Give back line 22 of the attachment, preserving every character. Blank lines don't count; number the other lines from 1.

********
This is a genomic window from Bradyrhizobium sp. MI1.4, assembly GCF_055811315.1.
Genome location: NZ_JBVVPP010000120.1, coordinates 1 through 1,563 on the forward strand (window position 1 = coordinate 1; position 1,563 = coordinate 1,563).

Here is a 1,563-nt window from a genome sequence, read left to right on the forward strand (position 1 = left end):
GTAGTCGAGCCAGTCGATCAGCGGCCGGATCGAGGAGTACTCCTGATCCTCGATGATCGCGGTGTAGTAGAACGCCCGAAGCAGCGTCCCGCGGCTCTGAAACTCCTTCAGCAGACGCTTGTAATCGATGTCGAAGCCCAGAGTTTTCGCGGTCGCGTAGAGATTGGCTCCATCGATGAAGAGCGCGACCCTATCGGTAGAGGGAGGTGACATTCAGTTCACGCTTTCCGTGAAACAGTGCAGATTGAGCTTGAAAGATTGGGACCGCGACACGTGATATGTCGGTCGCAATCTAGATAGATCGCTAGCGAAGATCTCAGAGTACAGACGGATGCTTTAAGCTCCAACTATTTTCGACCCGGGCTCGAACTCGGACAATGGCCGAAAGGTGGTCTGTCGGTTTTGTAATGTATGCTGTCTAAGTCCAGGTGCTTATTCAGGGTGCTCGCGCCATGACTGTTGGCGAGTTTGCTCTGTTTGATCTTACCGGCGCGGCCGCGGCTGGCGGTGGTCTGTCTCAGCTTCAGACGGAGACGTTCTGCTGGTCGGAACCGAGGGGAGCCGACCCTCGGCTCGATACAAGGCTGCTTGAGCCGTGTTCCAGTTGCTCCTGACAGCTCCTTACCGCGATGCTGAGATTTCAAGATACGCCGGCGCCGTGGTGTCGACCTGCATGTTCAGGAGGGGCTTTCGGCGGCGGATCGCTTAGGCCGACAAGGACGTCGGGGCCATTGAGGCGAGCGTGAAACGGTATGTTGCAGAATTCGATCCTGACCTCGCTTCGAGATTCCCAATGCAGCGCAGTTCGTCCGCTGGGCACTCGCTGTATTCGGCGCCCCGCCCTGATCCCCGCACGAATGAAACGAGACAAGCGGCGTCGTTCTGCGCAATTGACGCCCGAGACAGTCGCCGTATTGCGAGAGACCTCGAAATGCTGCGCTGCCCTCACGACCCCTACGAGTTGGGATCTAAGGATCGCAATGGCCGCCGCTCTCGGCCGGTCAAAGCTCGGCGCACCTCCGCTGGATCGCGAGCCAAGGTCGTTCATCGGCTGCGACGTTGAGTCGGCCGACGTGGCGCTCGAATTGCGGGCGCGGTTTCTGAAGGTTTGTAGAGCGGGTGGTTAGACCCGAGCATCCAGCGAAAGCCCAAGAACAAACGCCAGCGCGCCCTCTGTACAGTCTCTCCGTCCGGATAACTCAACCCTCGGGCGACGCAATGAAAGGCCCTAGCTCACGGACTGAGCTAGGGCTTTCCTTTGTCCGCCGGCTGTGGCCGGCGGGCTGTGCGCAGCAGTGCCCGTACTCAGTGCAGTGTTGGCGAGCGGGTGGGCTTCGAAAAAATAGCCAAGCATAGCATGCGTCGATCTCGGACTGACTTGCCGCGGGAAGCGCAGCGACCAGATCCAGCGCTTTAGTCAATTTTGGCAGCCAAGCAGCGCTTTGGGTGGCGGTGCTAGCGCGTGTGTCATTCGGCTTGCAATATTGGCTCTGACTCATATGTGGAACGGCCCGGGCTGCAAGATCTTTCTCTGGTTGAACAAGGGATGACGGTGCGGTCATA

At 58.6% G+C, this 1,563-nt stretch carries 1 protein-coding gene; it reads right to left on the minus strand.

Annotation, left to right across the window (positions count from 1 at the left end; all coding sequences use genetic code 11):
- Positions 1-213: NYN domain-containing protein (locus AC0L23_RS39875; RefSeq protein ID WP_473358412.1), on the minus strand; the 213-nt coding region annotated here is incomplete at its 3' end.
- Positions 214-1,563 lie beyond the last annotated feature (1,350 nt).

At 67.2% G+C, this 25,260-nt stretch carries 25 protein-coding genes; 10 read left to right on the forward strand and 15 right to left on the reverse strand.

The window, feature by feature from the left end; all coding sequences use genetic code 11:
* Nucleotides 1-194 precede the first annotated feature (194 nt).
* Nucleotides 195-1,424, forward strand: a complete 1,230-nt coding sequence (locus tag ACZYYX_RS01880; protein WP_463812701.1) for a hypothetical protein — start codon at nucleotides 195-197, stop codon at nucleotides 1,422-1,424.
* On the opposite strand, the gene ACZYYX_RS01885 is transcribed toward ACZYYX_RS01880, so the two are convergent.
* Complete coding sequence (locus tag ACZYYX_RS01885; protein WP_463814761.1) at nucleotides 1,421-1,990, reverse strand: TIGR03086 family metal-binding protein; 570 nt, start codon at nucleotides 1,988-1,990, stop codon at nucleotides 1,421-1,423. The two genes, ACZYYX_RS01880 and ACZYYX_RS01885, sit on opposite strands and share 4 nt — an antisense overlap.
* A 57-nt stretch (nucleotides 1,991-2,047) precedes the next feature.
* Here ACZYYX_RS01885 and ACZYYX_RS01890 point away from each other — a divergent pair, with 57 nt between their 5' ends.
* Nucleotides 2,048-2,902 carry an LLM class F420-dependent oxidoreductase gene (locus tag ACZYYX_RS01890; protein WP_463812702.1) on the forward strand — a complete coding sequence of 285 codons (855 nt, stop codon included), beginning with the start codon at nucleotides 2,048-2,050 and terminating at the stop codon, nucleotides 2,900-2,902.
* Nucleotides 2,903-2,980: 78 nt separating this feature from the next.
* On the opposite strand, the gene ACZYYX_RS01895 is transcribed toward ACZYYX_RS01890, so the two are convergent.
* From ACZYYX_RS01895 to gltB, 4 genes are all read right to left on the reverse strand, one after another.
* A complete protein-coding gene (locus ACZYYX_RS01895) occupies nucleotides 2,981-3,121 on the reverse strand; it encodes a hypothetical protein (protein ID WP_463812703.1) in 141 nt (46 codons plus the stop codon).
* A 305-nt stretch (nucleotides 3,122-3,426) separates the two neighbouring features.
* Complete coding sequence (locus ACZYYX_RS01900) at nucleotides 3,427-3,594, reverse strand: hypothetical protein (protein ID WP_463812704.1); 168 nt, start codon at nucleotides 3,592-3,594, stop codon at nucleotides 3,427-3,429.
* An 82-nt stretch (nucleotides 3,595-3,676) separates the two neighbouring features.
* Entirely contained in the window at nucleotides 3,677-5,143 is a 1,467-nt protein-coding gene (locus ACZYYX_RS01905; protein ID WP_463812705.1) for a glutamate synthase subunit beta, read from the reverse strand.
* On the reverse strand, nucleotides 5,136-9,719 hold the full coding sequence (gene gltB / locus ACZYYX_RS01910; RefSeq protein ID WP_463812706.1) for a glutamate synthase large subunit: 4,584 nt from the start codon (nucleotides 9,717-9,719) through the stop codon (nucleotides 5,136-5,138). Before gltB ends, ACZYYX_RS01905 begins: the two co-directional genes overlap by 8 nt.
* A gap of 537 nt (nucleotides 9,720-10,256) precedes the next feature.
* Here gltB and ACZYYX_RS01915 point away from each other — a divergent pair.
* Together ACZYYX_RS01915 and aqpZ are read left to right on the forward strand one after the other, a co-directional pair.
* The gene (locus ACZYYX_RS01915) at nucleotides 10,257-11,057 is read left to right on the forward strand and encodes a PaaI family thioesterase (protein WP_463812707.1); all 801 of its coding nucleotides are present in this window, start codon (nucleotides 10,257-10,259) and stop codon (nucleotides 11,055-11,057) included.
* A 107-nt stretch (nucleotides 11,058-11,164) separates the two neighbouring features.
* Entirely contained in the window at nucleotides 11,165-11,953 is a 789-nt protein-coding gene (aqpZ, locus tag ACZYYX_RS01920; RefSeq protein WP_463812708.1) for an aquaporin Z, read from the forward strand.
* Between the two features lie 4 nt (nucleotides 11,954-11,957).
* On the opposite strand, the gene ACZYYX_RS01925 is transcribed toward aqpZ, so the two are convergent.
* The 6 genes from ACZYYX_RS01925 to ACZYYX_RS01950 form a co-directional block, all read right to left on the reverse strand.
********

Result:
* A 305-nt stretch (nucleotides 3,122-3,426) separates the two neighbouring features.